What are you currently researching?
Policymakers often want to use scientific evidence to help them make decisions. But, frequently, there is disagreement or uncertainty in the science that means they can’t get a single, straightforward answer.
When experts disagree or are uncertain, it can make decision-making really challenging, and I think that many of the ways people deal with this uncertainty today are arbitrary or problematic.
My research looks at what policymakers should do in this kind of circumstance; how best they can make decisions in the face of highly uncertain science.
What attracted you to this area of research?
First, it is a great combination of things I am interested in. My research allows me to work on some quite specific questions in the philosophy of science (which I have been interested in since I did my Master’s in Physics) with some very broad questions about knowledge and uncertainty.
Second, it is very practical: my research aims to help people make important decisions. While I love philosophy for its own sake, I also think it is at its best when in conversation with other disciplines and areas of life.
How will your research improve or have a wider impact on society?
Ideally, it will have a direct impact on how politicians and policymakers make some of the most difficult decisions they face, such as those about climate change or natural catastrophes.
The potential applications are wide; the output of my research is a decision-making methodology which is applicable in any circumstance where people face the kind of uncertainty I am interested in.
For example, I currently work with an insurance company that sells insurance on hurricane damage to houses in Florida. My research aims to change how they think about pricing insurance contracts and allocating capital holdings.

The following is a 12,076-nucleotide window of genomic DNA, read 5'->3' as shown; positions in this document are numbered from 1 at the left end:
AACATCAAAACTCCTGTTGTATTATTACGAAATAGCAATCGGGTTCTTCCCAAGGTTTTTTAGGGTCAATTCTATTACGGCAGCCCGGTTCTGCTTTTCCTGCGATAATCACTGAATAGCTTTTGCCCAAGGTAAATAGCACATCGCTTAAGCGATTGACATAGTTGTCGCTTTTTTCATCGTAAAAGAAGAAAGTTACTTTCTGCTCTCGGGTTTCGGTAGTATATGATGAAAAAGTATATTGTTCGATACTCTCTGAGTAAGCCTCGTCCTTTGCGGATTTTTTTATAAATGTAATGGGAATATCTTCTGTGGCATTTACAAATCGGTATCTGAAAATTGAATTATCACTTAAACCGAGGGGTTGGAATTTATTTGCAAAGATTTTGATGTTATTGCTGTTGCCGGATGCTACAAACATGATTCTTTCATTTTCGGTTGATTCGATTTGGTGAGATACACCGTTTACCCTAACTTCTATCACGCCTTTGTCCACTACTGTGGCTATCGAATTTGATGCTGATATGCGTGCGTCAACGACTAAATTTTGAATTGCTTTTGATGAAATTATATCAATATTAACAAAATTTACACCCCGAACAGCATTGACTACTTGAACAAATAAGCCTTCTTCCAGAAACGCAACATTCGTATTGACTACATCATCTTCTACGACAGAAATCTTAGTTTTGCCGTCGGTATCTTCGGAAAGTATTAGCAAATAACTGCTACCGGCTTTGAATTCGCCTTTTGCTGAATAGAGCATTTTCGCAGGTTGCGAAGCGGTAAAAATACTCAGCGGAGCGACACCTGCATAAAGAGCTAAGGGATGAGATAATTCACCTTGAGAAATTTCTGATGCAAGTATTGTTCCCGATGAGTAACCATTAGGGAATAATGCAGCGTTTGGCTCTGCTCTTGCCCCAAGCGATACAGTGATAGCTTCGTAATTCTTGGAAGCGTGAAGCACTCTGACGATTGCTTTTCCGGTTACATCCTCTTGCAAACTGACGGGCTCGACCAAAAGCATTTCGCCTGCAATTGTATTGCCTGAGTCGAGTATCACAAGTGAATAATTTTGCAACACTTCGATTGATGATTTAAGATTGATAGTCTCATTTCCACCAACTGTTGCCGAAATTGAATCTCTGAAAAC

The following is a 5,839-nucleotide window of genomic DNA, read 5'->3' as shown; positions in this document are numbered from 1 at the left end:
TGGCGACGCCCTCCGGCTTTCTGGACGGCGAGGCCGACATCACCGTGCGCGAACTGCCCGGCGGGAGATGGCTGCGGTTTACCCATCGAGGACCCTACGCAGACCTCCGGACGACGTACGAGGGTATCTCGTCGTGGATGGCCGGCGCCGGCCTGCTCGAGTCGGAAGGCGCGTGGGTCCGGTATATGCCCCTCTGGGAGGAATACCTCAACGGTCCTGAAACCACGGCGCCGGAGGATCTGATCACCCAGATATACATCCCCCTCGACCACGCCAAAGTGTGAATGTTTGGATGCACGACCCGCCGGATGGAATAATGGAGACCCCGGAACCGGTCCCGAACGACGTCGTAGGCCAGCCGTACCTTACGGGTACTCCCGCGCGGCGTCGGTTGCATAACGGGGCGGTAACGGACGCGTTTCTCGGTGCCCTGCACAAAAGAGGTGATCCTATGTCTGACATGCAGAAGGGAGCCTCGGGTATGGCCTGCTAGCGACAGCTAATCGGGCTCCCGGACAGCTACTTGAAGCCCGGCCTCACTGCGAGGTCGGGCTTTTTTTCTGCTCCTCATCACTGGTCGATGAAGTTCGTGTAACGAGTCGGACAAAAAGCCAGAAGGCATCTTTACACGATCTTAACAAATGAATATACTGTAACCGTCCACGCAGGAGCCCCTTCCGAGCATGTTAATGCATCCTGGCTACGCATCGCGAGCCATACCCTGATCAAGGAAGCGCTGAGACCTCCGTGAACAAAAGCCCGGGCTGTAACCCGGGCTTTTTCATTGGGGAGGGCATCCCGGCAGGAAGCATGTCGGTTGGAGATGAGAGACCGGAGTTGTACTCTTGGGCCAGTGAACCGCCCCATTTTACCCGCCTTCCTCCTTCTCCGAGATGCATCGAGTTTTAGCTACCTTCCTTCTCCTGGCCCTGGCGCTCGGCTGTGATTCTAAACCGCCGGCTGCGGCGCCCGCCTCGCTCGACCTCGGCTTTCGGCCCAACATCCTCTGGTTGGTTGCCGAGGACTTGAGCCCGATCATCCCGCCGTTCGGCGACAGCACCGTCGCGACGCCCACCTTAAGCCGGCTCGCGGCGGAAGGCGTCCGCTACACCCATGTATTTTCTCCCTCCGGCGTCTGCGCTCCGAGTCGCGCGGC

Another example we are considering is how the Indian government allocates resources for earthquake disaster relief. In each of these cases, my research advocates for a decision-making procedure that is more sensitive to what is at stake, and also more representative of the state of scientific knowledge.
What do you hope to do career-wise, long term?
I would like to work in academia, but in a way that allows me to continue working with scientists and decision-makers. To me, this looks like doing research that is relevant to people outside of my discipline, and outside of academia, as well as working directly with policymakers on decision-making.
What are your top three tips to prospective students on the most effective way to approach research and keep stress levels down?
A PhD is a job, and like any job it is hugely improved by the appropriate incentives and structure. To me this has two parts: (1) setting and working towards goals, with regular milestones where I have to complete something and talk about it with my supervisors; and (2) working steadily and regularly.
Finally, I find it calming to remember (or tell myself!) that a PhD is just the first step in a career, rather than a magnum opus that needs to be perfect or revolutionary.
What resources are available at LSE to help young researchers?
I think the PhD Academy is a great resource, and everyone should take advantage of it. I’ve also really benefitted from the Disability and Wellbeing Service — they are a great group who work to make sure everyone at LSE can succeed.
What do you enjoy most about studying at LSE?
I love the diversity of people, and the remarkable variety and depth of research.
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